She stood in the open doorway, the air currents beckoning her into the interior and promising of springtime. She stepped haltingly forward, eyes glancing over the half-inhabited room. The lone window’s curtain fluffed lazily in the breeze.
She knew immediately which side of the room was hers. While one side was clearly inhabited, her own was blank and sterile. The bed lacked sheets, the walls were bare, and the desk lacking in books and paper. The dearth of life to her side of the room made her shiver suddenly, a cold feeling stealing up on her even as the sun glared brightly just beyond the open window panes.
It was strange to be standing there, so painfully poised on the threshold. So strange for her, to be looking into an unfamiliar room in an unfamiliar school. At seventeen, she was not supposed to be carrying suitcases into alien dormitory rooms. At seventeen, she was not supposed to be preparing to meet a new room-mate.
But, here she was, her footsteps bringing her further into this new world. And now her suitcases were set down quietly by her bare bed, and she looked out the window to see her new view. Cherryblossom trees clustered nearby, leaving a thick coating of decaying petals upon the ground. In the distance, the cathedral stood harshly against the landscape. And above the sky so blue it almost hurt to behold.
She turned her eyes from the postcard view, and let herself uneasily down on the edge of the bed. The other side of the room screamed at her, seemingly demanding attention, demanding it be noticed instead of the abandoned half. Garishly colored posters were set haphazardly against the wall, and a litany of stuffed creatures crowded the pink-sheeted bed. The desk itself had untidy stacks of notebooks and textbooks littering its surface, and half-closed drawers with pencils protruding from their depths. Finally, against this mess, a framed photograph sat precariously near the edge. Its solemn black-and-white tones seemed at odds with the scene it depicted – a girl, somewhat heavily made-up, arm hooked through the arm of a boy, leaning fully into him, face partially crushed against his chest and wide grins upon both her and his countenances. Directly underneath the picture frame was a letter, only the final lines of which were visible – “Miss you, Haruko! Love, Daisuke.”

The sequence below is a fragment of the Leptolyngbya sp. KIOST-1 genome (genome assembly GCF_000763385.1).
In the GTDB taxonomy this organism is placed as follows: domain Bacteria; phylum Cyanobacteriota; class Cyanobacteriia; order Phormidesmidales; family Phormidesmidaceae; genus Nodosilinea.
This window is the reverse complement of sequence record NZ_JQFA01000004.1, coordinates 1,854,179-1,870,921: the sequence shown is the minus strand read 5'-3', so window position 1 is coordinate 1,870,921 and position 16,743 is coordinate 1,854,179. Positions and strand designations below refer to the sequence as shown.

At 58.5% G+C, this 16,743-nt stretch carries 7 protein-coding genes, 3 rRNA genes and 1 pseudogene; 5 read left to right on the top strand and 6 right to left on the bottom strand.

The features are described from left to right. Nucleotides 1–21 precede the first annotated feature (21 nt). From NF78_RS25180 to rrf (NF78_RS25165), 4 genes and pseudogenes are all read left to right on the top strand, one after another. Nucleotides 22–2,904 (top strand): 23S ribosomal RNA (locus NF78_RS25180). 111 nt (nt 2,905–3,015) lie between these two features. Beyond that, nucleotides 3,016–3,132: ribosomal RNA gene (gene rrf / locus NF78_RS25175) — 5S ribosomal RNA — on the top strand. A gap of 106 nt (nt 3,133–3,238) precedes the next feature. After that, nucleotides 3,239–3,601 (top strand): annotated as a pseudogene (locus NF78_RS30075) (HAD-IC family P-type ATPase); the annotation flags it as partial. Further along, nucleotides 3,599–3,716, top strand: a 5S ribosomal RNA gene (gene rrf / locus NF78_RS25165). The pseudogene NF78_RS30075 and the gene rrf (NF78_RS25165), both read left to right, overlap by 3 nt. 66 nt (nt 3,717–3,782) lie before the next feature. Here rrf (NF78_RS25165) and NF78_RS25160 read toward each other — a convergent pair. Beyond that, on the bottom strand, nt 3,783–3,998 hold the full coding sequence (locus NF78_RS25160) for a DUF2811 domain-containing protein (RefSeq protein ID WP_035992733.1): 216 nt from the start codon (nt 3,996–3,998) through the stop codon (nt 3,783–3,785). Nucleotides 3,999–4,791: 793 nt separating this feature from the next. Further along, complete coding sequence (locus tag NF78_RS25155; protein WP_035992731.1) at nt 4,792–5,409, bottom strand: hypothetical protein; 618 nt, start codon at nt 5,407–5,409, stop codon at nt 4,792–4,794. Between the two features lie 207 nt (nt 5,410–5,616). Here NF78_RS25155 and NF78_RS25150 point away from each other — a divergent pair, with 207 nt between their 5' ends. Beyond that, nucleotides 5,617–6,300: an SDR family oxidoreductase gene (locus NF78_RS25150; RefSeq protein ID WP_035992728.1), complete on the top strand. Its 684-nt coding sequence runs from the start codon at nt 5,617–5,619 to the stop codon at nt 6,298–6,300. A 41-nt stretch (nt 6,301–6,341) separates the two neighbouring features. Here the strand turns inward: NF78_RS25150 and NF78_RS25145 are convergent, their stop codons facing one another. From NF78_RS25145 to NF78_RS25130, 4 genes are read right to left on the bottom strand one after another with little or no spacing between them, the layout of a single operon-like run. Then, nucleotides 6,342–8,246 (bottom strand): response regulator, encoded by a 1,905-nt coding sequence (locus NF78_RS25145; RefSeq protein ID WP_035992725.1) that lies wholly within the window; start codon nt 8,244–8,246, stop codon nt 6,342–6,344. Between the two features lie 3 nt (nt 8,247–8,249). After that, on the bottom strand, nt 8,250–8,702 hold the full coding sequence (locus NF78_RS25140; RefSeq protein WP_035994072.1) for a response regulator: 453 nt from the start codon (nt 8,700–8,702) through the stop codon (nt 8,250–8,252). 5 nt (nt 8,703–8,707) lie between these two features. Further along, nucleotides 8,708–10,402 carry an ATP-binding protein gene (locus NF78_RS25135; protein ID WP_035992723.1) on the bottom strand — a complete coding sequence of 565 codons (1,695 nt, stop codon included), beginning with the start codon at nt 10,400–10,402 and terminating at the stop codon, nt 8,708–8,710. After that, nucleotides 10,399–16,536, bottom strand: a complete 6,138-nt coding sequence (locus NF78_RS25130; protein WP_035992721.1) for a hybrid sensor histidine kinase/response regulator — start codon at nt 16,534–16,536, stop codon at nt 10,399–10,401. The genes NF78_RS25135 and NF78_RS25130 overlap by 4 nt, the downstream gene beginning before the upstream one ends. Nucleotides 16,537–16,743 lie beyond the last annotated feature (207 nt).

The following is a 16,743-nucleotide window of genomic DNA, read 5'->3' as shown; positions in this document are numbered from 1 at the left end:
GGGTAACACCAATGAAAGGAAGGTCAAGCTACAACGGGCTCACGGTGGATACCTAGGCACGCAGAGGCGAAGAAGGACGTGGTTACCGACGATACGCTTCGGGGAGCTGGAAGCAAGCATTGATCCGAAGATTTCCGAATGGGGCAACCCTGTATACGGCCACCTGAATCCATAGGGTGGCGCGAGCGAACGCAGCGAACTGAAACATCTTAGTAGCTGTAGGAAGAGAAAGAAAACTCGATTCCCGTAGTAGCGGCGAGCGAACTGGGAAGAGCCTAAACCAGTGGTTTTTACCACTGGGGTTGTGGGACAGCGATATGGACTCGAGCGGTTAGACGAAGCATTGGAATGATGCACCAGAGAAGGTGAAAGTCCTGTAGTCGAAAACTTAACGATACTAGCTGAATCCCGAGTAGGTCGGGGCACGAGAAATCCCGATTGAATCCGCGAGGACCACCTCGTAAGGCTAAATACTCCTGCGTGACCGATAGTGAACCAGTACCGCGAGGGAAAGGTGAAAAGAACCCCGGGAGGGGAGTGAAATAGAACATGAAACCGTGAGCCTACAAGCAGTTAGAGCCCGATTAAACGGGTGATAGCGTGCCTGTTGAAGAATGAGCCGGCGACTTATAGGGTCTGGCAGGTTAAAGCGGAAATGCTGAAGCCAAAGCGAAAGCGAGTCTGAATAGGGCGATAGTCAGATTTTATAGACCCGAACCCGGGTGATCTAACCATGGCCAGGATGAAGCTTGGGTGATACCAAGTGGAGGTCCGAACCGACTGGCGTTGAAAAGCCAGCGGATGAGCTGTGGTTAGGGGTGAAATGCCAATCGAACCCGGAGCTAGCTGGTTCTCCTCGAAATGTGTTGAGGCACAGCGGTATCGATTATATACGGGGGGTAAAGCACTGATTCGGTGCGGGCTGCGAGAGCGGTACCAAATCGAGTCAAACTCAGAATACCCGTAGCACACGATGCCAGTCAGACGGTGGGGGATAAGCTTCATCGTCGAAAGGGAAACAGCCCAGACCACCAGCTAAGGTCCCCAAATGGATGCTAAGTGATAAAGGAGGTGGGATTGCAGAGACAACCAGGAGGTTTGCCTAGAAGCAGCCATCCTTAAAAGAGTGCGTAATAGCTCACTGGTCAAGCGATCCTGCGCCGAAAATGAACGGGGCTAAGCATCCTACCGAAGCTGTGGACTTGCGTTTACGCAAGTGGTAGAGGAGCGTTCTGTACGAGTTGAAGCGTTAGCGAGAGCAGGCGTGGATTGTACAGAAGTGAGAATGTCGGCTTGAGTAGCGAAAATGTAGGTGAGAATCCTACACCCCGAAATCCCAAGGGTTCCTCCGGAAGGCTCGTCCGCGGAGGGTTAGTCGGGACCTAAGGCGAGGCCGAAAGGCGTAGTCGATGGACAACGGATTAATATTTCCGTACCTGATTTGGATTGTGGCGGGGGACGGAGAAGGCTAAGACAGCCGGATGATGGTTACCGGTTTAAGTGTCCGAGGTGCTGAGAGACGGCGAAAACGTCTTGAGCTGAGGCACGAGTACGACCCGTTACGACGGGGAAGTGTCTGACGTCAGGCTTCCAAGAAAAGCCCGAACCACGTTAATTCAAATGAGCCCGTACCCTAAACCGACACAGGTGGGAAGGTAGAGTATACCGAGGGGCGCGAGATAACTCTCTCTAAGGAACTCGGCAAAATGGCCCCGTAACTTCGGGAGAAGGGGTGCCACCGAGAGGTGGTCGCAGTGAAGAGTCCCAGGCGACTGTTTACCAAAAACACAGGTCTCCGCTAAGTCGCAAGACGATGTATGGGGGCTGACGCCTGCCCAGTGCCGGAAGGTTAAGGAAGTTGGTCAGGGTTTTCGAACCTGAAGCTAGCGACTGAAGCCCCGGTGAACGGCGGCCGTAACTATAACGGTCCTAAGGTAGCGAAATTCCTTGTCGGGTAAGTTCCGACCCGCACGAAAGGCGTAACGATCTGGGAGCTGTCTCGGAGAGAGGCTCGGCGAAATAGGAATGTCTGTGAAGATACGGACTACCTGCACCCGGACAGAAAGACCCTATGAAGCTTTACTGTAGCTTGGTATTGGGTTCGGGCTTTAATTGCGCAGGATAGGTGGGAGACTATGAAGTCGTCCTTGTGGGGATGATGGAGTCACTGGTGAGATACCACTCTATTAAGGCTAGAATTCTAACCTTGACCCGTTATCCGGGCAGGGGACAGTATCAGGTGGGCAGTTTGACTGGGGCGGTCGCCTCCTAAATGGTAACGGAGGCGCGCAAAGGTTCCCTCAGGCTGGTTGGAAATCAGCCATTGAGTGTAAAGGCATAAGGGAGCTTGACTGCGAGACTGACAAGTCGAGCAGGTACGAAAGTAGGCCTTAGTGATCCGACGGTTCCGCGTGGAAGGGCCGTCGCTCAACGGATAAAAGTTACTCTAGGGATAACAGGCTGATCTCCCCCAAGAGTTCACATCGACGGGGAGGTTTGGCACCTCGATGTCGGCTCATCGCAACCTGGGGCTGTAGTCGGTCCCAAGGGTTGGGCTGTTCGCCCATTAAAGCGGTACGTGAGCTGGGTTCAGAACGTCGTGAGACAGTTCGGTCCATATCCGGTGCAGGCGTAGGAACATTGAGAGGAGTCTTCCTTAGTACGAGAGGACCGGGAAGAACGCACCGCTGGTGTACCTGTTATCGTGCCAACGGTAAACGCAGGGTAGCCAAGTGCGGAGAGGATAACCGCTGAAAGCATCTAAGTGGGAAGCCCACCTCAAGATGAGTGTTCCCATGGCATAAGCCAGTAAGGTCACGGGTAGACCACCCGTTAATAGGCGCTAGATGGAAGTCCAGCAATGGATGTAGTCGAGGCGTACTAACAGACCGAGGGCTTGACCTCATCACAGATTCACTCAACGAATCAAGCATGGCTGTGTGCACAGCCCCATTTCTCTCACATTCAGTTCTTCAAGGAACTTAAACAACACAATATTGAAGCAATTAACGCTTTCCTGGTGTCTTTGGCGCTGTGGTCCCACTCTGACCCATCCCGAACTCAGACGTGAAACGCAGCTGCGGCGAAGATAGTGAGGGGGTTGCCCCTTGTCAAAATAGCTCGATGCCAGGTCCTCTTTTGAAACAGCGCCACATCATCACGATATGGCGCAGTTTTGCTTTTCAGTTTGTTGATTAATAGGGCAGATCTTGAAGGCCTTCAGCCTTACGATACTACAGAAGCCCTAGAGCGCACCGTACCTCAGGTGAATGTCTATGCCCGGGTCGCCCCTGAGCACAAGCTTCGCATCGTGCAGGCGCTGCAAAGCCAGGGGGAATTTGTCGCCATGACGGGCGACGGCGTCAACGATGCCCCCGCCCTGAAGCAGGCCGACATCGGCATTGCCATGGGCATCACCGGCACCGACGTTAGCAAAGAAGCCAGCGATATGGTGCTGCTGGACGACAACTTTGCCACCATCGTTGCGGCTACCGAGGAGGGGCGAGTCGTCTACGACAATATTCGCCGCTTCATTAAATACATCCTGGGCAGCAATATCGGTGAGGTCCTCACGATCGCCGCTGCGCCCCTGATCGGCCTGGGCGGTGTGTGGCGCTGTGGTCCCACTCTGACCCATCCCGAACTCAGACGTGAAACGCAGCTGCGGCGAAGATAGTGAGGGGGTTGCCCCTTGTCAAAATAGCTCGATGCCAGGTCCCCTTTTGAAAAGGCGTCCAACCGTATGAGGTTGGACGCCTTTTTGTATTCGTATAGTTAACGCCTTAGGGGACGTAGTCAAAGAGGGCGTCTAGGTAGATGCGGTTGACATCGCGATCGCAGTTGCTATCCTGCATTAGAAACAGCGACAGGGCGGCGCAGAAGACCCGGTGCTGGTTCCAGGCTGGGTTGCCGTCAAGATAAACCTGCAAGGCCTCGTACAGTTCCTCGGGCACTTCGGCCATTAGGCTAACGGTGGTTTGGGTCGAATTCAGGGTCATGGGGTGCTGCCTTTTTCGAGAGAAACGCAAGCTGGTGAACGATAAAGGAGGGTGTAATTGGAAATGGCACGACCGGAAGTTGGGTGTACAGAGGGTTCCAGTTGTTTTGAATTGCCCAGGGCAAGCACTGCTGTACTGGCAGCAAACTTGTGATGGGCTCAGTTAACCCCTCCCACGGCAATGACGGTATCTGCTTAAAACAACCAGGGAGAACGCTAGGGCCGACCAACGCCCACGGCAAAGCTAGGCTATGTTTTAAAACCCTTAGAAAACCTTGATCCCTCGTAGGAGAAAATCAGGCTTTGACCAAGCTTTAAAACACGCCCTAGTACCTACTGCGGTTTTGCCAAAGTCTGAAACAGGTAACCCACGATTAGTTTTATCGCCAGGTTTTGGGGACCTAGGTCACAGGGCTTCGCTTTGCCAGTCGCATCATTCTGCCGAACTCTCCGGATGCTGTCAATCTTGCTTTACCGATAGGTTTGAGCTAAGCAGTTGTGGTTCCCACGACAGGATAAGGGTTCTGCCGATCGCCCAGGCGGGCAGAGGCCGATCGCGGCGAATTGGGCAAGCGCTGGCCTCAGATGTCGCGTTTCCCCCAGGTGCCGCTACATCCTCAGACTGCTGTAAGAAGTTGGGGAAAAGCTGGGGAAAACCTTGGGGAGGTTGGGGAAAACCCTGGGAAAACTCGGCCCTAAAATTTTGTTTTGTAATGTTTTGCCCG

There was a black-and-white photograph, too, in her own luggage. But it was a photograph seemingly destined to find itself tucked under the mattress, far from eyes, as opposed to so blatantly displayed. As it was, it had arrived at Astraea Hill tucked firmly near the bottom of her smaller suitcase, facedown against the gray lining. The presence of her own room-mate’s giddy photograph had prompted her first thought of it since she had tossed it there.
“Yukizawa-san, I presume?”
The voice, with its clipped edges, brought her out of her reverie, and she now stood, turned towards the door. Her own voice, when it came, was somewhat bland, “Yukizawa Fuyumi. Pleased to meet you.”
“Odaira Haruko – likewise.”
The other girl, though, stood in the doorframe, scrutinizing Fuyumi. When she tossed her head suddenly, reflexively, it was clear her judgment had been passed. She passed fully into the room now, and made her way fluidly to her wreck of a desk. She looked once more at Fuyumi before she sat down, and then spoke with her back turned “I miss my room-mate dearly – she is ailing.”
There was a pause.
“And you are not her.”
A burst of wind curled the drapes, and Fuyumi let loose a breath she had not known was held. And, thus, her tenth year of schooling began.